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Aboard a nuclear sub

By Jim BencivengaStaff correspondent of The Christian Science Monitor / October 14, 1982

San Diego

For six months a year the rumbling of his stomach, not the movement of the sun, is Frank Calvin's clock.

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''If they serve eggs and toast instead of hamburgers and French fries, I know it's morning,'' says the sonar technician assigned to the ballistic-missile submarine USS George Washington Carver. ''It's the only way you can tell,'' he chuckles. ''You can't pull back the curtains to see what time of day it is or what the weather is like.''

Both he and 130 mates not only go down to the sea in ships, they go under it - three months at sea, three months on shore. And if any of us topside wonder what the ''climate'' is like 200 to 750 feet below the ocean's surface on one of the US Navy's 123 nuclear submarines, it's not like in the movies.

Cinema images of horns blasting, enemy ships in the cross hairs of periscopes , orders barked to ''fire torpedo No. 1,'' the strained faces of men listening for depth charges just don't fit.

Looking through the other end of the periscope into a nuclear sub shows a far less glamorous, a tediously routine, and a decidedly more technical picture than the movies suggest. It is a world of computers vectoring (positioning) the ship toward a target; men who live, sleep, and eat applied physics, electronics, and mechanical engineering; sonar bleeps; silence and stealth.

Submariners are at ease living on auditory scraps of information. Their environment is a sonar puzzle constantly changing, constantly being put together. Acoustic soundings, not the sun or stars, provide the information to determine where their ship is, where it is going - and who else is out there.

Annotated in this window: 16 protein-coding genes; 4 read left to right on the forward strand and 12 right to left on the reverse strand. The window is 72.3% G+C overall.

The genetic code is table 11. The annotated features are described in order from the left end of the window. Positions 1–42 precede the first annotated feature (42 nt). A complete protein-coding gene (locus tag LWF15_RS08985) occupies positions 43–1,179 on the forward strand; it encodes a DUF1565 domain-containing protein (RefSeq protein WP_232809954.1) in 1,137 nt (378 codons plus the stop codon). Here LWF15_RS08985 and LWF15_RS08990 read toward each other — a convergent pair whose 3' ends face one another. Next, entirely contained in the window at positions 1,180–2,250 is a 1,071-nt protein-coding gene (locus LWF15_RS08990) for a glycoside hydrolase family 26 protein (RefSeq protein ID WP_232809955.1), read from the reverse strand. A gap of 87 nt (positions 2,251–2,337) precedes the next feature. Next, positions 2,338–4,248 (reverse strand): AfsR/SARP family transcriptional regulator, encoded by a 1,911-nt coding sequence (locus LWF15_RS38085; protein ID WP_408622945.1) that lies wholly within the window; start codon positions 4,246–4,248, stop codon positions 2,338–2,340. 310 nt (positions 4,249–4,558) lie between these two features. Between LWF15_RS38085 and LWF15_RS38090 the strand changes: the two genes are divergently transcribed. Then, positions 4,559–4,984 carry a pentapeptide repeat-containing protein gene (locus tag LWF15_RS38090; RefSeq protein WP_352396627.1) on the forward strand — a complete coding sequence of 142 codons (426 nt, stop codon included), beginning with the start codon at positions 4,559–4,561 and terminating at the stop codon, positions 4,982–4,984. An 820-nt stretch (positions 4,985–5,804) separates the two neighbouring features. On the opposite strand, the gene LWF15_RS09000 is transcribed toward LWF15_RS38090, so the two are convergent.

Submariners are elitist and make no bones about their contention that the wave of the Navy's future is under, not on, the water. Talk to one and he will tell you the dominant and technologically superior seaborne weapon system of World War I was the battleship; of World War II, the aircraft carrier. Today, the naval torch has passed to them.

It wasn't a carrier pilot who said, ''There are two kinds of ships: submarines and targets.''

All nuclear submarines are capable of operating independently of the earth's atmosphere for long periods of time.

Usually, the reason a nuclear sub has to surface is to get more food for its crew. It produces its own oxygen, and up to 8,000 gallons of fresh water a day. The reactor propels the ship and drives auxiliary generators for light and electricity.

The pressurized water reactor and associated steam plant need no oxygen. Neither is there any gaseous exhaust. In fact, not only does a nuclear sub make its own oxygen from seawater, it also ''scrubs'' stale air (removes carbon dioxide) then burns the waste gas in a catalytic converter at 600 degrees F. so that no bubbles are released to give away the sub's position.

''We know that our ships are quieter and can 'hear' better,'' that is, have better radar ''than the other guys,'' says Capt. David H. Boyd, an instructor at the US Naval War College in Newport, R.I. ''These are the two most important factors for a submarine.''

There is no shyness among submariners in advertising that their academic records and the rank and technical competence of their enlisted men are among the highest in the Navy.

Those in the US submarine force point out that although the submarine community of 33,000 men makes up little more than 7 percent of the Navy's 480, 000 uniformed personnel, they sail more than 35 percent of its combat ships. Standards are tougher here, too: One drug offense and you're off the sub.